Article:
NANAIMO — Some candidate debates during an election can see fierce fighting between the council hopefuls. But at the candidate forum on Monday night, many of the comments and passions were focused on the current Nanaimo administration.
“Put your hand up if you're quite happy with how the previous council represented Nanaimo,” Pele Gouda asked during his opening remarks, to a room of lowered hands.
Much of the discussion during the debates followed a similar theme of candidates discussing not how they would be better than their peers at the table, but how they'd be better than those sitting at the council table.
Watch the fish bowl forum and all the candidate's answers here:
With so many candidates, they were randomly split into five groups with each one answering a specific question and debating the answers during the “fishbowl” style event, hosted by the Greater Nanaimo Chamber of Commerce in association with the Facebook group Our Nanaimo.
“I think the public is geared in that direction anyway,” attendee Robyn Hewer told NanaimoNewsNOW after the event Monday night. “We as a community have spoken against what's happening currently. Not necessarily against individuals on current council, but certainly about the lack of productivity and the direction the last four years has taken us.”
It wasn't so well-received by others, however.
“I think we shouldn't be looking backwards, all the candidates should have been looking only forward,” Ed Heese said.
Both did say they felt they had a better grasp of the candidates after the forum, a sentiment shared by many NanaimoNewsNOW talked to after the event..
“I had two candidates on my list who I've now stroked off and replaced with other candidates,” Heese said.
Council hopefuls faced a mix of questions, ranging from if they endorsed using surplus and reserves to lower property taxes, to how they would represent Nanaimo on the Regional District board.
The two most contentious and longest discussions were focused on neighbourhood plans and how to get a more sure grip on the homelessness crisis.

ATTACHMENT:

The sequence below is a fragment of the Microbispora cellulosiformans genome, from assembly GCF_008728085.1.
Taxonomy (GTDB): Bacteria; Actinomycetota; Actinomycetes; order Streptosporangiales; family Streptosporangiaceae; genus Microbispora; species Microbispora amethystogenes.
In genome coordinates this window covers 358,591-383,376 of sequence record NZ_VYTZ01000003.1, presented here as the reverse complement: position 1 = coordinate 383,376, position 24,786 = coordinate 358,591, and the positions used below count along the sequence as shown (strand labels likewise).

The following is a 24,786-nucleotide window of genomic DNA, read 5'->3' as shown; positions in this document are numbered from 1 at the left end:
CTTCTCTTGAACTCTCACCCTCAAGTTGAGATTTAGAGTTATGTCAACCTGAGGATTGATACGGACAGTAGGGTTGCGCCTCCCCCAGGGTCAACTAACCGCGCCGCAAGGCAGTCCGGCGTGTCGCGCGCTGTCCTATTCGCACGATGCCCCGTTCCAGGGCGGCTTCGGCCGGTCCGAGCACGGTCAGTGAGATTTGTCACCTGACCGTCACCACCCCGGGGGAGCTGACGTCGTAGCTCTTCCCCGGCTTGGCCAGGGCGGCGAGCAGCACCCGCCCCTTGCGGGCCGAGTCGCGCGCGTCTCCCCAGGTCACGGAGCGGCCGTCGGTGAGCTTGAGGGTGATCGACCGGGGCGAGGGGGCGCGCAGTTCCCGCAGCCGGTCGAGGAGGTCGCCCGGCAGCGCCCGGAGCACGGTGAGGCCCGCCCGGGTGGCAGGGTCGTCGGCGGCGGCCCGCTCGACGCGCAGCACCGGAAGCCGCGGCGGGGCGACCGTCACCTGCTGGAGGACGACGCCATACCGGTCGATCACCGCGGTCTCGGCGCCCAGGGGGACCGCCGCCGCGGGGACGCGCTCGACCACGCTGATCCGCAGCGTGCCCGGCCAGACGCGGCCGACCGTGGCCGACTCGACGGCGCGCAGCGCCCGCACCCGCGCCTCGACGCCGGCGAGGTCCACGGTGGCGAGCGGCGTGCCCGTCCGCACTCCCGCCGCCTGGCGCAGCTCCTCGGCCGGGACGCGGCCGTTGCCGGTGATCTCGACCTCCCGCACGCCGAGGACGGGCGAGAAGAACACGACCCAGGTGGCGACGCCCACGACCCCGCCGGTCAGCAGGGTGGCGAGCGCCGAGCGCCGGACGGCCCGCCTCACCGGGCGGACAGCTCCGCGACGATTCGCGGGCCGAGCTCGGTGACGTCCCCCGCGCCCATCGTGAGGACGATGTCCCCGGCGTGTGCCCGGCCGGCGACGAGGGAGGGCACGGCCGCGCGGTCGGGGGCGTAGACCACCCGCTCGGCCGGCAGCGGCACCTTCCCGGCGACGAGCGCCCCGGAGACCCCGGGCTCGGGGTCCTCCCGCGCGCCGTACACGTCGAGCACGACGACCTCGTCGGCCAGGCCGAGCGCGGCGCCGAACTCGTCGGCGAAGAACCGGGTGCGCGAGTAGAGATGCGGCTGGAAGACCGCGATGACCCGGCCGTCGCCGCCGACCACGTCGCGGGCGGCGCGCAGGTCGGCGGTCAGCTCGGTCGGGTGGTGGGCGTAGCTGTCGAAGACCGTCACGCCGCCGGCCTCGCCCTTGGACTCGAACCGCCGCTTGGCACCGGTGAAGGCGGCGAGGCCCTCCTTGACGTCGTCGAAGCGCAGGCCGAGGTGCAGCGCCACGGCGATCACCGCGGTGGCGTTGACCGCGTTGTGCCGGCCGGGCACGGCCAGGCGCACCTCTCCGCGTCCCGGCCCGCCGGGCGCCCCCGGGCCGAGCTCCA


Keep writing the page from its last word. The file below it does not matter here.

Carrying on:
Regarding neighbourhood plans, all candidates in the group who answered the question as well as many in other groups later in the evening, talked about how neighbourhoods are constantly shifting as Nanaimo drastically expands.
"I agree that flexibility is important," former coun. Wendy Pratt said after many statements from others in her group on the topic. "I don't believe the official community plan should be written in stone. I think they should be revisited often. Things change and we know things are changing rapidly."
Candidate Guy Beaulieu said he heard from numerous people on the campaign trail about how work was put into creating neighbourhood plans which were then never put into action.
“Too many times...there are no update reports for projects,” he said. “Councillors randomly ask what's going on with certain things and they a 30-second random answer.”
When asked about the recent decision to not enforce an eviction notice against downtown Nanaimo's sprawling tent city, the candidates answering were more divided.
“What we need to do is support the surrounding communities with bike patrols, reinforce with bylaws,” Brian Loos said. “People walking down the street don't want to be asked for money every 10 seconds. We need to be compassionate but firm.”
“The council showed no leadership right at the start,” Jeet Manhas said. “This is an issue which council needs to show leadership. It is a provincial issue but it is in our backyard. We need to deal with it ourselves.”
Peter Kent said he was in favour of keeping the camp where it was at 1 Port Dr., which he admitted was an unpopular decision.
“Spreading the homeless out into the community at this point does not serve anyone.”
Given the length of the debate and the number of candidates, NanaimoNewsNOW isn't able to delve into every answer at length.
You can find a list of candidate profiles here. Any councillor who doesn't have a profile hasn't submitted their answers to the questions posed to all by NanaimoNewsNOW.
The second of two advanced polls is on Wednesday, Oct. 17 with voting day on Saturday, Oct. 20.
On Twitter: @spencer_sterrit
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